Originally released on Switch a couple years ago, Jet Kave Adventure is now available on Microsoft’s home console. Upon first glance, it might be easy to make the assumption this is a generic 90s 2.5D mascot platformer. Well, you would be right but gameplay is actually a lot better than expected.
You play as a caveman who has been banished from his tribe and stumbles upon a crash landing alien in the process. Stealing the alien’s jetpack, the player must reach the end of each stage and stop a volcano from erupting to regain the trust of his people. To be clear, a caveman uses an alien’s jetpack to avoid dinosaur attacks to prevent a volcano from destroying everything. Did you get all that?
As ridiculous as the plot might be, Jet Kave Adventure feels like a spiritual successor to Strider, only with a caveman swinging a large femur instead of a futuristic ninja swiping swords. The gameplay encourages the player to constantly move forward and complete each stage within the shortest amount of time. Having the ability to attack without stopping keeps the action fast paced, fluid, and exciting. The jetpack also plays to its strengths by making platforming and combat entertaining instead of tediously getting in the way. Holding the jump button results in a slower hover technique but pressing the trigger creates a power boost which is always fun. What makes this boost mechanic so approachable is that it can be used even at the last second when the boost canister is basically empty. Getting that extra push makes for some tricky but last second saves in the platforming department. It just feels right.
Completing each stage doesn’t provide a difficult challenge and the game can be completed in a few hours. Instead, the challenge comes from collecting everything in the stage, finishing it without taking any damage, and earning a fast completion time. All this is tracked with online leaderboards so competition is always fierce and provides a higher degree of replay value than assumed. This is because most stages can be completed in just a minute or two, so making that better jump or throwing that stone to save a fraction of a second can really affect your rank. This game was designed with speed and winds up being its biggest strength.
The gameplay might be better than expected but the cheesy 3D visuals are lacking. Animations are chunky and each stage is ultimately composed of the same environmental elements. Collected shells are used to enhance the life meter, make the jetpack boost last longer, and increase a few additional stats. Unfortunately, unlocking these perks takes a while and some grinding might need to be involved. Further, a player with maxed stats has a better chance of completing levels faster so leaderboards might be a little skewed as all players might not immediately be playing on fair terms.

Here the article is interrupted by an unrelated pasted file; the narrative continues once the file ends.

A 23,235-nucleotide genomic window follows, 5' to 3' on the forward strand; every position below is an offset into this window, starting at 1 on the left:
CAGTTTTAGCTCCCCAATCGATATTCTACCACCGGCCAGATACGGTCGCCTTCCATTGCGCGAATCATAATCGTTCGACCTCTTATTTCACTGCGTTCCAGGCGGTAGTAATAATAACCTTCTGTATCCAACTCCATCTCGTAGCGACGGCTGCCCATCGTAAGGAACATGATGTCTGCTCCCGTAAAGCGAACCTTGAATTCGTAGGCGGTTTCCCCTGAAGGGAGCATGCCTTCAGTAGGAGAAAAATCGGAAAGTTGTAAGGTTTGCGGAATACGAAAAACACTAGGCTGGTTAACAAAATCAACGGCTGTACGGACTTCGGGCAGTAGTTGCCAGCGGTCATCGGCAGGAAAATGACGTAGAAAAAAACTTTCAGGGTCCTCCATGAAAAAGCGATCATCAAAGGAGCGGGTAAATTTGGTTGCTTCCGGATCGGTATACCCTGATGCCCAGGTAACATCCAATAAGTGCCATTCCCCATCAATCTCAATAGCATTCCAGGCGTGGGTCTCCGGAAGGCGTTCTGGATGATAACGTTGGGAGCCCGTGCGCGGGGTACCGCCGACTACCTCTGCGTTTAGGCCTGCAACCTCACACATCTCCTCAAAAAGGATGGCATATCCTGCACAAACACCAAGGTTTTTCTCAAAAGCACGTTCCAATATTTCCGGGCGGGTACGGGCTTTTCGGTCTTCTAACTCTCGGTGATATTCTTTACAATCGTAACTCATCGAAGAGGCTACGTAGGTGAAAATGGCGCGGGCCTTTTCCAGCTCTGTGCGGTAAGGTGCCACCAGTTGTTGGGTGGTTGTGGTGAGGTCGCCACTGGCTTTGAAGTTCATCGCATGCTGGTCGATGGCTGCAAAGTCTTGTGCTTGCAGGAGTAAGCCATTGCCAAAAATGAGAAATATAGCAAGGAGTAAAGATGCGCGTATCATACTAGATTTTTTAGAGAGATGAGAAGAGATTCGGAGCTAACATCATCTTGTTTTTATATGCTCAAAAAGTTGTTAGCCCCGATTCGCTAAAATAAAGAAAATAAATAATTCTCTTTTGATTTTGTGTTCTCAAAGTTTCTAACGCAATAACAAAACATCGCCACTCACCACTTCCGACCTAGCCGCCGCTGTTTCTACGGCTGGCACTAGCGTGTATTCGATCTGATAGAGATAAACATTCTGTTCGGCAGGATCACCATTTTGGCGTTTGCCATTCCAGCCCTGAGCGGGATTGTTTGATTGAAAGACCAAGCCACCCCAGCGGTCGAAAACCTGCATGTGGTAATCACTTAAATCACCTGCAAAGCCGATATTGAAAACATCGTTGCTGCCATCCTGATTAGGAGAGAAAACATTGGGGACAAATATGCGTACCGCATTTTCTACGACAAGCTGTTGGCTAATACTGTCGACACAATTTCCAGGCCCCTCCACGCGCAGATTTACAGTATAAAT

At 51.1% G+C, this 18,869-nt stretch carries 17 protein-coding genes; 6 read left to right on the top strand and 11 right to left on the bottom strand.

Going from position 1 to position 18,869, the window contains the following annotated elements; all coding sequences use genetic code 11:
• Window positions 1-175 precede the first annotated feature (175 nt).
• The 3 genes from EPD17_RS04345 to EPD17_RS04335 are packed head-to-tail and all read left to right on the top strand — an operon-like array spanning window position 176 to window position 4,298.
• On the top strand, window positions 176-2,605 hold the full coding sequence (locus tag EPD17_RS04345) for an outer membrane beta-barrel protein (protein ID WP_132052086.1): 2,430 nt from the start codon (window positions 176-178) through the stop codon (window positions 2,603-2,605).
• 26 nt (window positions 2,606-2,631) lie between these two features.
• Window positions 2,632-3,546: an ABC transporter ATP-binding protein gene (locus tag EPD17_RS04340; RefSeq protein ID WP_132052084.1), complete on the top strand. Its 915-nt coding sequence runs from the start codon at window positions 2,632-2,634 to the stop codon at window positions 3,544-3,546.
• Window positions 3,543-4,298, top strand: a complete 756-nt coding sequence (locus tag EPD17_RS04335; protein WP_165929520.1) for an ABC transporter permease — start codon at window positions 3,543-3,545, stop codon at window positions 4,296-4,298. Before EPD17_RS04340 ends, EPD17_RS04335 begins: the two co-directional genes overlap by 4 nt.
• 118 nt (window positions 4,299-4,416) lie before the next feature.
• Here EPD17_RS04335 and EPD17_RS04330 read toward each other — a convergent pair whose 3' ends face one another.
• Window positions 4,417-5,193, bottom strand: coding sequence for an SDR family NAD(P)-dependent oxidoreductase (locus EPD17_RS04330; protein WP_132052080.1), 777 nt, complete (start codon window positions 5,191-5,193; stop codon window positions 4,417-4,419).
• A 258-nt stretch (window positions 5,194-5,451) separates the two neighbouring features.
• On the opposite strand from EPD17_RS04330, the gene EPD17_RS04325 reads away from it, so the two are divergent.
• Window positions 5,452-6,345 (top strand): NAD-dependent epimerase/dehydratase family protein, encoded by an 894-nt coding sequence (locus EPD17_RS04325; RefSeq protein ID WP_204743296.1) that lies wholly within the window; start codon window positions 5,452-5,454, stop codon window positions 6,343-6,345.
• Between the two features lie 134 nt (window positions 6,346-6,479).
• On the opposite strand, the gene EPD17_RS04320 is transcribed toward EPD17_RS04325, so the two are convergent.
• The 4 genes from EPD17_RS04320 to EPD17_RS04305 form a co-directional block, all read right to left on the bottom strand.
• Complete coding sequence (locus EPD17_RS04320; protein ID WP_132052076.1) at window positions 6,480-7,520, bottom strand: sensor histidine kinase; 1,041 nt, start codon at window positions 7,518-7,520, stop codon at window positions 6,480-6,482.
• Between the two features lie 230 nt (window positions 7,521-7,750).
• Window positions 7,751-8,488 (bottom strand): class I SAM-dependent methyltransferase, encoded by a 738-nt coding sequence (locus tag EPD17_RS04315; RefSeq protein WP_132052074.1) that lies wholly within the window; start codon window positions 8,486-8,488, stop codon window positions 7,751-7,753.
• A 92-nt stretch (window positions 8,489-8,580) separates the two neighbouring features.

The soundtrack is composed a tropical vibe that is well put together but then loops poorly and the sound effects are as cheap as they come. Boss battles require pattern recognition and the last half of each battle usually involve some cheap and frustrating tactics. There is also the occasional hang gliding segment that has weird controls but they do break up the platforming segments just as they start to get repetitive. The most annoying part comes from the level design that splits into multiple paths. There is a good chance you will not be able to return to the origin point so if you want to collect it all, you will need to randomly take the correct path the first time or replay stages with memorization.
From the generic box art and screenshots, I was ready to dismiss Jet Kave Adventure as another 90s me-too mascot platformer. Instead, I was pleasantly surprised by the high action, speed, and overall playablity of this sleeper hit. If you can get passed the ridiculous set pieces and plot (humans were never around in the age of the dinosaurs and now aliens are thrown into the mix?), there are a few hours of unexpected fun to had here.
Also available on Switch and PC.
Also Try: The Donkey Kong Country games on the Switch Online service
Better Than: those 90s mascot platformers you forgot about
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